According to Crossan et al. (1999), organizational learning entails four processes (intuiting, interpreting, integrating, and institutionalizing) utilized across three levels (individual, group, and organization), known as the “4I framework.”
Interestingly, while intuiting is an inherently “human” trait (i.e., performed at the individual level), and institutionalizing must be done at the organization level, the processes of interpreting and integrating blur the lines of individual/group and group/organization, respectively. In my opinion, this is apparent in virtually every facet of learning at the University of Utah.
For example, though our residents have all completed medical school, and presumably have a good fund of medical knowledge, they are continuously intuiting, or preconsciously recognizing similarities and differences in their patients as they go through their training. For instance, they may have learned about certain symptoms, diseases, or procedures in their classes, but it is in practice that they notice what a set of similarities and/or differences may indicate, including quandaries they may not have learned about in their schooling.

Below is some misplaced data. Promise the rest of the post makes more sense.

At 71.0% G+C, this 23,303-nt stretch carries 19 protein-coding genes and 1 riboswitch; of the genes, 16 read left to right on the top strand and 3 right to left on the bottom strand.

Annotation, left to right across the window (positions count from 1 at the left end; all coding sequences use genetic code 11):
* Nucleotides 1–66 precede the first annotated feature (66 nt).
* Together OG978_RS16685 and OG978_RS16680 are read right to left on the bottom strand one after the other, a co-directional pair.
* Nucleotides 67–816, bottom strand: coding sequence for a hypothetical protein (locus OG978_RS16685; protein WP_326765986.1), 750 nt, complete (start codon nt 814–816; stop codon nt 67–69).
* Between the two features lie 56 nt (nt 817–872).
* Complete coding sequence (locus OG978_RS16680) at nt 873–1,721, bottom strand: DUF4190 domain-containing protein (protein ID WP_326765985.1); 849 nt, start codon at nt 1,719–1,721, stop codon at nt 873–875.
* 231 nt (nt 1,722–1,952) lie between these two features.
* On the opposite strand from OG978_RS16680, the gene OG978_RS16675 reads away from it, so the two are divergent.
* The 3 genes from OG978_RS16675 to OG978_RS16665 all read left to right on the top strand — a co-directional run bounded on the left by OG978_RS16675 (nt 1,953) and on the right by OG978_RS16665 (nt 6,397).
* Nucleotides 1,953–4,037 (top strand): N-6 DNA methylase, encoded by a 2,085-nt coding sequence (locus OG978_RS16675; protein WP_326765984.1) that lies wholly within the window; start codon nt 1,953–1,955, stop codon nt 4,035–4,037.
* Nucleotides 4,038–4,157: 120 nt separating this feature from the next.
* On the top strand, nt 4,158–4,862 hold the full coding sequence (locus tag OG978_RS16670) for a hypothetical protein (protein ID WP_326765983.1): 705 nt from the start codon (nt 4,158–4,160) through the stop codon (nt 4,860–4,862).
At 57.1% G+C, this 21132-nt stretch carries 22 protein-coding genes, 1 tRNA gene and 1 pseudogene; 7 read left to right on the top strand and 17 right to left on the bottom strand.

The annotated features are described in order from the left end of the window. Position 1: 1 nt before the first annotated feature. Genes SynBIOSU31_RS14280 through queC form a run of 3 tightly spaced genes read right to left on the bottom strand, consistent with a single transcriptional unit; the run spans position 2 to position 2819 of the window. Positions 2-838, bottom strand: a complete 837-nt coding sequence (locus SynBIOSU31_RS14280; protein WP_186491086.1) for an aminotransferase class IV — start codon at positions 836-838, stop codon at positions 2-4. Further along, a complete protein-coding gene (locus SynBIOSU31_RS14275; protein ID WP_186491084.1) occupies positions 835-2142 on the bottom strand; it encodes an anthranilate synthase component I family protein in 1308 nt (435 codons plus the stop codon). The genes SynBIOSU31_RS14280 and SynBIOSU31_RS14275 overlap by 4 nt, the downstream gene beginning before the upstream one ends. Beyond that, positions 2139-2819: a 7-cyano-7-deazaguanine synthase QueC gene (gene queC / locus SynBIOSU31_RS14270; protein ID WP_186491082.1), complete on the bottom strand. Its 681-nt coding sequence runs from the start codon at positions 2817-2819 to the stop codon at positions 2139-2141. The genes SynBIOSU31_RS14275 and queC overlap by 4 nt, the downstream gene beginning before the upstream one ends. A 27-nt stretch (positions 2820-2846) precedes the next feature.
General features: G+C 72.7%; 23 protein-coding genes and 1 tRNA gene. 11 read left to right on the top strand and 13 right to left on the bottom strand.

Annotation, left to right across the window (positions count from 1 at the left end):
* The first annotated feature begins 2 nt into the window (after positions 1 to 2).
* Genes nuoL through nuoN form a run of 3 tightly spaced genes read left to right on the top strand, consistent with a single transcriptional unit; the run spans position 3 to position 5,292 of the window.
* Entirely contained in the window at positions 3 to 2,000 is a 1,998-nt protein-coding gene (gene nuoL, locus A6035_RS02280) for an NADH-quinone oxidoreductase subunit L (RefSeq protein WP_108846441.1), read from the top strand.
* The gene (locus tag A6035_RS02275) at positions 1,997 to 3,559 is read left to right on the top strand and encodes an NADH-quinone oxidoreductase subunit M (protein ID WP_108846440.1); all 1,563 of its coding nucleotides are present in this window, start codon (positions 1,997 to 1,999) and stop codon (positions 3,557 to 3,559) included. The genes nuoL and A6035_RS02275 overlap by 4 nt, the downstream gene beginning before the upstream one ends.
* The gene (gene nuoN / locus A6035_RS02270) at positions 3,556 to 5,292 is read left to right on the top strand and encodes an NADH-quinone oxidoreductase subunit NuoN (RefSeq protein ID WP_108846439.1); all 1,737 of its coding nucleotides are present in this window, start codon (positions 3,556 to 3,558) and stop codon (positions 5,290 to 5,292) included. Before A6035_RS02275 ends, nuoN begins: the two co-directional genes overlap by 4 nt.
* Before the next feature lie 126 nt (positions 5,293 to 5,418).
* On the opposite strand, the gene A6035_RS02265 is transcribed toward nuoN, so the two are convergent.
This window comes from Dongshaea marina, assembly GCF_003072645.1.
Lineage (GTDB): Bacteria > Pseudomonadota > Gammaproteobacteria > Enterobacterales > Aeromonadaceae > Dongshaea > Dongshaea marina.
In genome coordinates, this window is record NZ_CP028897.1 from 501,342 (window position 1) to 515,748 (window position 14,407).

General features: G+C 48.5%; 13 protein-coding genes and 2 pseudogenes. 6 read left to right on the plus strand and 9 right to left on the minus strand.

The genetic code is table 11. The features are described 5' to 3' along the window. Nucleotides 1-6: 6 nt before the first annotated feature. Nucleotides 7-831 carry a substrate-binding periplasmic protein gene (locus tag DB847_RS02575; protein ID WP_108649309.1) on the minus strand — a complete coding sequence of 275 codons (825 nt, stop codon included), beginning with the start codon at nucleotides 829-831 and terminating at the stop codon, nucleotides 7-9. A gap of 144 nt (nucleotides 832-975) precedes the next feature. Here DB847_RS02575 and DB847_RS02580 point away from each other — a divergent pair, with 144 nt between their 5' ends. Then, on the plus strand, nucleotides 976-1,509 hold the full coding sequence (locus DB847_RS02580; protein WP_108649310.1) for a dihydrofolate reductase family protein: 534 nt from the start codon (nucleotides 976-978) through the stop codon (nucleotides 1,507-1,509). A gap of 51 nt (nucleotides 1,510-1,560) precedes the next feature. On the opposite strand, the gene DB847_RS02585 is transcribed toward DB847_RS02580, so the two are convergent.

Interpreting can then occur in the form of “explaining, through words and/or actions, of an insight or idea to one’s self and to others” (Crossan et al., 1999, p. 525). In doing this, patterns begin to make sense, and by including fellow colleagues, the conversation becomes more robust and affords the chance for others to learn.
At a group level, once a situation is understood, shared understanding may be developed; in the different divisions and programs, this occurs in various forms – via creation of a treatment plan, quality improvement projects, Journal Club, education meetings, or research. If satisfactory, processes are then adapted, or institutionalized, at the department (organization) level to be used by all members.
The process(es) that the 4I framework describe(s) is one that positively influences the learning culture at the University of Utah. Understanding is organically gained at the individual level and works its way “up” to encompass not only other “typical” learners (medical students, residents, fellows), but also attending physicians, staff, patients, and others.
In turn, we are in the unique position to then be able to impact those outside of our organization by conducting and publishing research on what we have learned, or are learning, enabling better medical care and education worldwide.
Crossan, M.M., Lane, H.W., & White, R.E. (1999). An organizational learning framework: From intuition to institution. Academy of Management Review, 24(3), 522-37.